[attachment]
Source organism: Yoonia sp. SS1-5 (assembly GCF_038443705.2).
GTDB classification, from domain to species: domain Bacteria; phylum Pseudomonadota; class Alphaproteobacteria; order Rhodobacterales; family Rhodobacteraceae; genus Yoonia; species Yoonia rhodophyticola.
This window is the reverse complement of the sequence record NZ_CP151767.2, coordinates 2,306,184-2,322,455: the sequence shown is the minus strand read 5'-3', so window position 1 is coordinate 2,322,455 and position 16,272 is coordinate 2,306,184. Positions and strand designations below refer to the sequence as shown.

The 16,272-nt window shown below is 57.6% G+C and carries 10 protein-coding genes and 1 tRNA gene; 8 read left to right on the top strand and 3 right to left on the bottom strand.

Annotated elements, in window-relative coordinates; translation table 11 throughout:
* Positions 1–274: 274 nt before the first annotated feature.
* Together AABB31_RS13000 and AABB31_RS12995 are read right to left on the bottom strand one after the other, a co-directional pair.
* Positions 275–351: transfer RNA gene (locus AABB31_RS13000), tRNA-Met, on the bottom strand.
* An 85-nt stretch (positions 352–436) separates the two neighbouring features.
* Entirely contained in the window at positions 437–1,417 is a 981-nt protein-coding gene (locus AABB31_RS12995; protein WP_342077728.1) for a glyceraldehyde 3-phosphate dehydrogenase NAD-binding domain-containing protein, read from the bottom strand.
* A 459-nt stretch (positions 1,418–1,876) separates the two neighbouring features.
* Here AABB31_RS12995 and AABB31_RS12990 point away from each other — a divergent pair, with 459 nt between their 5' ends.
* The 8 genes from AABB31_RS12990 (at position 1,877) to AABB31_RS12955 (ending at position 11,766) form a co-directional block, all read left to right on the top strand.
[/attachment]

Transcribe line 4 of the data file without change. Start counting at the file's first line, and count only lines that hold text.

The 16,272-nt window shown below is 57.6% G+C and carries 10 protein-coding genes and 1 tRNA gene; 8 read left to right on the top strand and 3 right to left on the bottom strand.